ACCOUNTANTS: Ironically, the same report by an accounting firm predicts that accountants stand a 95 per cent chance of losing their jobs to automation. Computers are better at crunching numbers than humans … and in fact …. a software program did my personal taxes this year!

This is just a partial list of at risk jobs as AI continues to develop. Others expected to be impacted include pilots, bank workers, financial analysts, insurance agents, construction workers, surgeons, anesthesiologists, farm workers and even journalists!

Three years ago Associated Press started using AI software to write quarterly earnings reports.  In the past three years the software has improved to the point that computers now write sports stories and reports on the financial markets.

And then there’s the job of waging war.


It sounds like a scene from a Sci Fi movie … but it really happened on a stretch of California beach in April.

Killer robots, bristling with advanced weapons, stormed a beach in southern California alongside human soldiers, while unmanned drones dropped bombs on the enemy from above.

The ‘attack’ was part of a military exercise by the US Marine Corps called ANTX 2017. It was designed to explore ways that unmanned weapon systems could help reduce casualties when the Marines launch an amphibious assault.

MOBILE, Ala. (Nov. 6, 2014) The Office of Naval Research-sponsored Shipboard Autonomous Firefighting Robot (SAFFiR) undergoes testing aboard the Naval Research Laboratory’s ex-USS Shadwell in Mobile, Ala. SAFFiR is a bipedal humanoid robot being developed to assist Sailors with damage control and inspection operations aboard naval vessels. (U.S. Navy photo by John F. Williams/Released)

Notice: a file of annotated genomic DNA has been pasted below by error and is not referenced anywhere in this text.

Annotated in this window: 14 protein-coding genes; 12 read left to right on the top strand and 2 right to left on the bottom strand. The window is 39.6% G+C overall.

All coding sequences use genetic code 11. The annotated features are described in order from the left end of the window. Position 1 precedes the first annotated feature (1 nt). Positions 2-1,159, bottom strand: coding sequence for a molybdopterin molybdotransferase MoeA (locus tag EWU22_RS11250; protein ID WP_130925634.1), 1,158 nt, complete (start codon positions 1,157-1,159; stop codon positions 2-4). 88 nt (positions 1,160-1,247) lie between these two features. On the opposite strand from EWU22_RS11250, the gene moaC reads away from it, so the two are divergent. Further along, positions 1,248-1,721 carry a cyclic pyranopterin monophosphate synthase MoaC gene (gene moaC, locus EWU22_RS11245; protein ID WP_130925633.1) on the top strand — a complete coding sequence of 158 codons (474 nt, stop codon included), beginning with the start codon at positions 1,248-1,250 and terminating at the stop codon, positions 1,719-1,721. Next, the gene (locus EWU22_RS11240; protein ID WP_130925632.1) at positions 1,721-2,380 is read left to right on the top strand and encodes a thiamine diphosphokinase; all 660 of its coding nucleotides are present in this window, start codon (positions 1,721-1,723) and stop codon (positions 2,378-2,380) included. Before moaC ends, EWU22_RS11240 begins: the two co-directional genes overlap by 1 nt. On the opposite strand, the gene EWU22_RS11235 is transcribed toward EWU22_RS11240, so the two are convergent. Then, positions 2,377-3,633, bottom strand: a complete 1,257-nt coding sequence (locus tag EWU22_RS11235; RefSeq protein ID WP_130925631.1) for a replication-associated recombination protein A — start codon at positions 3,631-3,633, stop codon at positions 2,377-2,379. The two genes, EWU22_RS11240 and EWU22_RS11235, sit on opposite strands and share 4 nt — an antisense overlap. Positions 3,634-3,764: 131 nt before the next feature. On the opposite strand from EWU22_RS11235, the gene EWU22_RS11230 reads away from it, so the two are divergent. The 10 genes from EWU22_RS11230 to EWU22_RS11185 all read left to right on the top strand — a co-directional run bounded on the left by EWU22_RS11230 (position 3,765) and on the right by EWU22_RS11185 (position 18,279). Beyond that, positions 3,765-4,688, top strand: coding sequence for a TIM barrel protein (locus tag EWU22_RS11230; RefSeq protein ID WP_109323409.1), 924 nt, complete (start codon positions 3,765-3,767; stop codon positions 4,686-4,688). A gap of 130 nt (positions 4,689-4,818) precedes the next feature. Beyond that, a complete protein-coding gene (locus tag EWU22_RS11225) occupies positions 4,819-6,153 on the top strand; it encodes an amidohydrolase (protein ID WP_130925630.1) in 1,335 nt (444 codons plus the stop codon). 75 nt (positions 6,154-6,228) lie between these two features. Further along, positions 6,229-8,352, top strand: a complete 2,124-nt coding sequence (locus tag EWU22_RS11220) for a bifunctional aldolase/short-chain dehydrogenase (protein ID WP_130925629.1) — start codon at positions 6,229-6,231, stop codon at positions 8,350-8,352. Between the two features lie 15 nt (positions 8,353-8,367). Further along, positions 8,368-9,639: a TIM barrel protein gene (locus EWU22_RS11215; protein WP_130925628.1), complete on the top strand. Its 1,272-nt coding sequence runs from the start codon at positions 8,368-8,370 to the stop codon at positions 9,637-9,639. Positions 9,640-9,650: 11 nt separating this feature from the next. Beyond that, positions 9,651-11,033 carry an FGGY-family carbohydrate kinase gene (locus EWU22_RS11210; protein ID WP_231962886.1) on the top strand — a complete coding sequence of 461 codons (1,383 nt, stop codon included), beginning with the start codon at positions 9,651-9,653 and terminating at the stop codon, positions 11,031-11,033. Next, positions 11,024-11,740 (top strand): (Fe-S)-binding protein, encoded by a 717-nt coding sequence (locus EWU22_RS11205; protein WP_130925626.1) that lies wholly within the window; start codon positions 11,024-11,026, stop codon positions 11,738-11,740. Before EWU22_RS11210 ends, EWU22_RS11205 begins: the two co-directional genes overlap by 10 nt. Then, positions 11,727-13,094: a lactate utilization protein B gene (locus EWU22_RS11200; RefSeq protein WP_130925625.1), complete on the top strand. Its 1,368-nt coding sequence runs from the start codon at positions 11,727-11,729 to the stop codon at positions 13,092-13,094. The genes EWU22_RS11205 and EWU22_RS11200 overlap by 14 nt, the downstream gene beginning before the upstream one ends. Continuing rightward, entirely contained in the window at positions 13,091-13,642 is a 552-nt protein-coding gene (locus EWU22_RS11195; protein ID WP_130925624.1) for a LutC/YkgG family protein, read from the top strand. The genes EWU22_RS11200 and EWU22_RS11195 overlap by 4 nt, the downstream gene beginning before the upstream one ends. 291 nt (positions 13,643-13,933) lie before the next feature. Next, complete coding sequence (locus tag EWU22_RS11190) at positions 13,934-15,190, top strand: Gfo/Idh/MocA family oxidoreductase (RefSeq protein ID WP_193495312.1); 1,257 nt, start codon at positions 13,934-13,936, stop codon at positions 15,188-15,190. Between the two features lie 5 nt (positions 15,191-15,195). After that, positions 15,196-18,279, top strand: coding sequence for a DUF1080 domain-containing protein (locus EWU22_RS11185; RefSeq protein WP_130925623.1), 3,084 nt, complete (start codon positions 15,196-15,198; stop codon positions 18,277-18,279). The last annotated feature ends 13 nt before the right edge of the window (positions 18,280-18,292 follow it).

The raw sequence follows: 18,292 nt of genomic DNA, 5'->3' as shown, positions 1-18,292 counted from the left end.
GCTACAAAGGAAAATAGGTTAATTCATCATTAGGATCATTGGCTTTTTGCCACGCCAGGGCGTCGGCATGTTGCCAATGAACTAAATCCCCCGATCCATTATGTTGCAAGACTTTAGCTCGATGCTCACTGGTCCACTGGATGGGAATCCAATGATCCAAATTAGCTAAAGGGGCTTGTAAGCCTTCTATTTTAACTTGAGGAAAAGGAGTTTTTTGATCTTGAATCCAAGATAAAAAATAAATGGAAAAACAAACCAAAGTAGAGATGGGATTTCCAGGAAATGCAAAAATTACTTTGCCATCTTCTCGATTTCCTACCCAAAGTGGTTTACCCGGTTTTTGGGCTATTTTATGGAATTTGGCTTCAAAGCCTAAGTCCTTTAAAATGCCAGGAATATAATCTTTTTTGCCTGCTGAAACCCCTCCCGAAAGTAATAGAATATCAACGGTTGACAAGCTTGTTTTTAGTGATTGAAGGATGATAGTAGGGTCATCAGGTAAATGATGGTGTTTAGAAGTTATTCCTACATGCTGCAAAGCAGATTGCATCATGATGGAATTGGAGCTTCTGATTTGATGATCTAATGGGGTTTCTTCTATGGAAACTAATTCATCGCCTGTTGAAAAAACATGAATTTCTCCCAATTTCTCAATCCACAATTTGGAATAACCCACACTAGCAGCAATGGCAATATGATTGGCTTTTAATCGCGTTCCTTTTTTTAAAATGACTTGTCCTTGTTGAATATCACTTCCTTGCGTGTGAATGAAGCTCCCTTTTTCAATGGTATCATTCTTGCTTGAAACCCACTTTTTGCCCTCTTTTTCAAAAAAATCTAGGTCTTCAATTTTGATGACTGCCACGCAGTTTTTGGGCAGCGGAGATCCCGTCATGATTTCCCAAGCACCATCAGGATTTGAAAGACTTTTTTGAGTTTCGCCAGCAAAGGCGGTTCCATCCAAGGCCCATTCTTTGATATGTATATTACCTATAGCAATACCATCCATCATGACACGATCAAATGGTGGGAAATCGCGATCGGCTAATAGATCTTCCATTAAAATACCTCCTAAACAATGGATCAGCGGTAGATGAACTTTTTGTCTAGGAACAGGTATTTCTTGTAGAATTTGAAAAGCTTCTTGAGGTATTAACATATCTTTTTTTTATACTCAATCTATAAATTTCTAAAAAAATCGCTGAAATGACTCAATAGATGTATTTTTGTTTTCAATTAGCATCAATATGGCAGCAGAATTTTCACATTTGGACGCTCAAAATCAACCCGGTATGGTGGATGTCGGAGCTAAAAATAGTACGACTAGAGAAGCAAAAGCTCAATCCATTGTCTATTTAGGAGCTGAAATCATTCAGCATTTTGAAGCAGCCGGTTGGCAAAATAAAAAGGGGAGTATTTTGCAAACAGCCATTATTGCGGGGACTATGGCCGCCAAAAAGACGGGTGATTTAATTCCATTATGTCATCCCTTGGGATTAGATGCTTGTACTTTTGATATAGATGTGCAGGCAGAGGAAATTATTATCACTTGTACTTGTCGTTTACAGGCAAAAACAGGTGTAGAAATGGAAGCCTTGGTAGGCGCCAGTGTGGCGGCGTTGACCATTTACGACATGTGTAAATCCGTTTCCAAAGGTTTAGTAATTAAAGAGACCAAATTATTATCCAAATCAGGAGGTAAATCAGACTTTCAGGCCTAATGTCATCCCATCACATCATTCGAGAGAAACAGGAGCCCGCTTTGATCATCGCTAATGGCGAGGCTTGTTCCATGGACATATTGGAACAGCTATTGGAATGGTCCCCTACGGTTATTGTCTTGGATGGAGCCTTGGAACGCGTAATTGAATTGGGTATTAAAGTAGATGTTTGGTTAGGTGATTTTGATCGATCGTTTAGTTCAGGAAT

But the exercise also marks a new high water mark in the development of artificial intelligence.

The War Bots on the battlefield included a fully autonomous hovercraft that can land equipment on the beach, and then sit offshore and provide precision fire support from its GPS guided rocket launcher.

On the beach the Marines were assisted by MUTTS (Multi-Utility Tactical Transports) armed with 50 calibre Browning machine guns.

When the Marines got bogged down under enemy fire, small drones would zip overhead and drop small anti-personnel bombs on the enemy position.

In one sense ANTX was just another military exercise to test out new equipment.

But it also marks a significant step toward robots taking over what is now the sole preserve of human soldiers.


There’s no question companies and shareholders can earn greater profits by embracing AI and automation.

But is it good for the economy in general? Is it good for humanity in general?

That’s an open question.

The answer will be based on whether new jobs will be created in this economy, to replace the jobs taken by robots.

Some experts in automation say this is exactly what will happen. When robotic machines began working in factories, humans simply took on more complex jobs, and employment rates stayed about the same.

But others say the complexity of work being taken over by AI means humans may not have other work to do.

Leigh Watson Healy, chief analyst at the market research firm Outsell, says things will change because robots are getting smarter and no longer need human supervision.

“What’s different now?” he asks. “The pace of technology advancements plus the big data phenomenon lead to a whole new level of machines to perform higher level cognitive tasks.”

It may be that humans will find new and more complex jobs to do once robots take over the more mundane work … or it may be that all humans do less work in general.

AI and robots may actually take on larger work loads, and the economy will shift so humans doing less work will be paid more money per hour.

Or, there’s the worst-case scenario: AI takes over half the jobs, and leaves half the population out of work and in permanent poverty.


At the other end of that wealth spectrum will be those who either develop AI, implement AI in their companies, or invest in the right AI companies.

But there’s a problem investing in Artificial Intelligence; you have to be very, very intelligent.